The Journal Gazette
Tuesday, February 14, 2017 10:00 pm

Flint fades from spotlight, but water crisis won't fade for years

Paul Wyche

Flint residents would love to turn the page, but history is still being written.

The Michigan Department of Environmental Quality's recent report that the city's water system no longer has lead levels exceeding the federal limit is a step forward.

The study, however, is based on a sample size – 368 residential sites – of the more than 40,000 households that continue to be warned against drinking tap water there.

So, yeah, optimism is restrained.

“Especially with disruptions, main breaks – pieces of lead scale will be breaking off until these pipes are replaced,” Flint resident Melissa Mays told the Associated Press. “You cannot tell me the water is safe because you have not tested every home.”

Ms. Mays, we hear you. And so does Dr. Mona Hanna-Attisha. She is the physician who took on government leaders by saying there was indeed a problem with the water in Flint when they denied it.

(For those needing a refresher, water in Flint became poisoned when officials switched its source to the city's river in a cost-saving move in 2014. The result was lead and other contaminants leaching into homes.)

Hanna-Attisha is assistant professor of pediatrics at the Michigan State University College of Human Medicine and director of the pediatric residency program at Hurley Children's Hospital in Flint.

She has garnered worldwide praise for studies helping expose elevated blood-lead levels in Flint children.

Hanna-Attisha or Dr. Mona – as she's known around Flint – directs the MSU and Hurley Children's Hospital Pediatric Public Health Initiative, an effort to research, monitor and mitigate the effects of lead in the city's drinking water.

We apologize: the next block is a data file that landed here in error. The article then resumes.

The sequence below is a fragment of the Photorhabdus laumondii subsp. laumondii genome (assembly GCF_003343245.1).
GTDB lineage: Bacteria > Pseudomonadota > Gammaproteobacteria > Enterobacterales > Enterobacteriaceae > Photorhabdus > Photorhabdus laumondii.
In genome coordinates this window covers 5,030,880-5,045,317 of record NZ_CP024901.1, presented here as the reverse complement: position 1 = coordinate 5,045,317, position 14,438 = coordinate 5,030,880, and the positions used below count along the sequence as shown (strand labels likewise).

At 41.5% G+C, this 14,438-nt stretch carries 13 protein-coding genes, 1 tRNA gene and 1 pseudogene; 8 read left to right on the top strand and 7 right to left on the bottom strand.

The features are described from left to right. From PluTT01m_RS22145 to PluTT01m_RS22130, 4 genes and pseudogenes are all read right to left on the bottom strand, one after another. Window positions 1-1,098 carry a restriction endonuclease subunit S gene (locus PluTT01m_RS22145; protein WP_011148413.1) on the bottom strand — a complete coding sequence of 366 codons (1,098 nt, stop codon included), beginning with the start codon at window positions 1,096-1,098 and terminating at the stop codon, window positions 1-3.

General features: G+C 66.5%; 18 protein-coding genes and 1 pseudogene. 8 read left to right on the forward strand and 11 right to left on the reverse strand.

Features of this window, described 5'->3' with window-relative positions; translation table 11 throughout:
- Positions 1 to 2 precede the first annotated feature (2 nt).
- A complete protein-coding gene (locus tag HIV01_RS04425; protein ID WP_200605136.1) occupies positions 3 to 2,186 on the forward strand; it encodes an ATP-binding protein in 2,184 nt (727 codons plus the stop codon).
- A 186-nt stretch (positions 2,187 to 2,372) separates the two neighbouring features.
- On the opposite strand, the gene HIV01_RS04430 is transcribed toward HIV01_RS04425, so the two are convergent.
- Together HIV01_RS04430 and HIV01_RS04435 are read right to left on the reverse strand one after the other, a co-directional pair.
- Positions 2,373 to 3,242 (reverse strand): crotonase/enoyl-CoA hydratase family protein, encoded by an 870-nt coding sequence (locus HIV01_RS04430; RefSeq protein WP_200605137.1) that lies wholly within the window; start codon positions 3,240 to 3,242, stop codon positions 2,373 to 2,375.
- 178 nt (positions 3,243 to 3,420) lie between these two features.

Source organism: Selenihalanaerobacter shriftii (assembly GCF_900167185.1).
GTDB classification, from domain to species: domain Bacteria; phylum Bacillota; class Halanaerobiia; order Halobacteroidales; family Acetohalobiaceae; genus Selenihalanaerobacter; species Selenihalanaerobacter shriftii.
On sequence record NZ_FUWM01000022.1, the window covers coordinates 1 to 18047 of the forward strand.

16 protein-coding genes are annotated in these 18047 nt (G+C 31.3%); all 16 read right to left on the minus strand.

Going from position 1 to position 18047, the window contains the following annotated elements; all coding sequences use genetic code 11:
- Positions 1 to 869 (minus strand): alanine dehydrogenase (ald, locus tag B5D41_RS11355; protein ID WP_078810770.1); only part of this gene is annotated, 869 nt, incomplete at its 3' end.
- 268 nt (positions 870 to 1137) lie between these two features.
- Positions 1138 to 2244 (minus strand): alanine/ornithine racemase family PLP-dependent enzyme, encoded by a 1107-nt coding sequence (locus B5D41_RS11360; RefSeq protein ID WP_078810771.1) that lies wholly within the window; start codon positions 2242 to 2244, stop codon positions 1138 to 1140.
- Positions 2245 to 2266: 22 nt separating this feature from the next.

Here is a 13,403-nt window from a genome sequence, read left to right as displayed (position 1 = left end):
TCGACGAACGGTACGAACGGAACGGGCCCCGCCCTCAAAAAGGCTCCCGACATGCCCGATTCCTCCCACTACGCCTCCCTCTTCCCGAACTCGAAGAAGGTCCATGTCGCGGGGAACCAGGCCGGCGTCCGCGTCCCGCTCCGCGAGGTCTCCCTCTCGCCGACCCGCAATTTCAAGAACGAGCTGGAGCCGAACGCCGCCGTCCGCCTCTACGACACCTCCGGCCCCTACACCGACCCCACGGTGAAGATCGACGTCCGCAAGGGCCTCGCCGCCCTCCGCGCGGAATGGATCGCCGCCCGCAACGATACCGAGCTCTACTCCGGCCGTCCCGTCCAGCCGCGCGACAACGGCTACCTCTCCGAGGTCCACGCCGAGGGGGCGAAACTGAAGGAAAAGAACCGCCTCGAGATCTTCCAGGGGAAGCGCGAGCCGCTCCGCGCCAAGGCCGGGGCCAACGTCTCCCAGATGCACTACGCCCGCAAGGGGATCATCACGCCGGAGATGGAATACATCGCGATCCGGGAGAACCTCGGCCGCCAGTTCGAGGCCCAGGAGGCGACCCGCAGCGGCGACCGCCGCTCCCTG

Hanna-Attisha says the manmade disaster is a generational one that will require years of intervention. And though tragic, positives are arising from the situation.

For one, Flint got the nation talking about water purity and other citizens around the country are now playing watchdog for their neighborhoods. Hanna-Attisha calls it part of “an awesome ripple effect.”

“There's still a long way to go, and what's happened is going to take years to decades” to address, she said. “We don't need a one- or two-year response to this.”

To that end, multiple initiatives are in place, including expanded Medicaid and, which aims to establish a charitable foundation to assist in the long-term health and developmental needs of Flint children.

As a native with family living in the city, my visits admittedly are sometimes somber.

I stopped in at one of my favorite restaurants last month for a quick bite and chatted with the waitress. She handed me a menu and a bottled water. In any other city in the country, that wouldn't be a big deal.

But this is Flint, so it is.

“There are still a lot of good people in Flint,” I told her.

“Yeah,” she replied softly, “there is.”

Paul Wyche is news librarian for The Journal Gazette and a Flint native.

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